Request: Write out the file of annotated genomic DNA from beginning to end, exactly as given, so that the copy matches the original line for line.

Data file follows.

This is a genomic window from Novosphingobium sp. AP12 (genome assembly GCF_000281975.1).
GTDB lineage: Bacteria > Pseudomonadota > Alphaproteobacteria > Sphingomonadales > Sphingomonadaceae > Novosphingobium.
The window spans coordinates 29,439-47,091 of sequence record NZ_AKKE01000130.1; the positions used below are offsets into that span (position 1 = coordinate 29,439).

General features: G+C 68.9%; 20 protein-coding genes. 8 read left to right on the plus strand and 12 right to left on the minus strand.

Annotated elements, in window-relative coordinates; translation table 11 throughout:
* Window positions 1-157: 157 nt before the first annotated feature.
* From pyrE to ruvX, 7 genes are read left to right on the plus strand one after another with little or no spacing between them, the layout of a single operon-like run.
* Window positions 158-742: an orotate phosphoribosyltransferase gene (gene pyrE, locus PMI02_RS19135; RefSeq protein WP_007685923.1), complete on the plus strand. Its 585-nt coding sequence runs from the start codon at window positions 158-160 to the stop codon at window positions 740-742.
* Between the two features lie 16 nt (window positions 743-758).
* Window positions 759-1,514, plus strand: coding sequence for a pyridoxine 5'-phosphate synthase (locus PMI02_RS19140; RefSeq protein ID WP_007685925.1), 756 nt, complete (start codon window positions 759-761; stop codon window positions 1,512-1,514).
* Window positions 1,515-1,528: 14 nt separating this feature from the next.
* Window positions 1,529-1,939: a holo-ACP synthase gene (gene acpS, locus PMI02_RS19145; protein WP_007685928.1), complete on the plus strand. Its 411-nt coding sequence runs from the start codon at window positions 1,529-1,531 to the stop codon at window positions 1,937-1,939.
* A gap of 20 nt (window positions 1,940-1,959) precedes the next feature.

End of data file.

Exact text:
This is a genomic window from Novosphingobium sp. AP12 (genome assembly GCF_000281975.1).
GTDB lineage: Bacteria > Pseudomonadota > Alphaproteobacteria > Sphingomonadales > Sphingomonadaceae > Novosphingobium.
The window spans coordinates 29,439-47,091 of sequence record NZ_AKKE01000130.1; the positions used below are offsets into that span (position 1 = coordinate 29,439).

General features: G+C 68.9%; 20 protein-coding genes. 8 read left to right on the plus strand and 12 right to left on the minus strand.

Annotated elements, in window-relative coordinates; translation table 11 throughout:
* Window positions 1-157: 157 nt before the first annotated feature.
* From pyrE to ruvX, 7 genes are read left to right on the plus strand one after another with little or no spacing between them, the layout of a single operon-like run.
* Window positions 158-742: an orotate phosphoribosyltransferase gene (gene pyrE, locus PMI02_RS19135; RefSeq protein WP_007685923.1), complete on the plus strand. Its 585-nt coding sequence runs from the start codon at window positions 158-160 to the stop codon at window positions 740-742.
* Between the two features lie 16 nt (window positions 743-758).
* Window positions 759-1,514, plus strand: coding sequence for a pyridoxine 5'-phosphate synthase (locus PMI02_RS19140; RefSeq protein ID WP_007685925.1), 756 nt, complete (start codon window positions 759-761; stop codon window positions 1,512-1,514).
* Window positions 1,515-1,528: 14 nt separating this feature from the next.
* Window positions 1,529-1,939: a holo-ACP synthase gene (gene acpS, locus PMI02_RS19145; protein WP_007685928.1), complete on the plus strand. Its 411-nt coding sequence runs from the start codon at window positions 1,529-1,531 to the stop codon at window positions 1,937-1,939.
* A gap of 20 nt (window positions 1,940-1,959) precedes the next feature.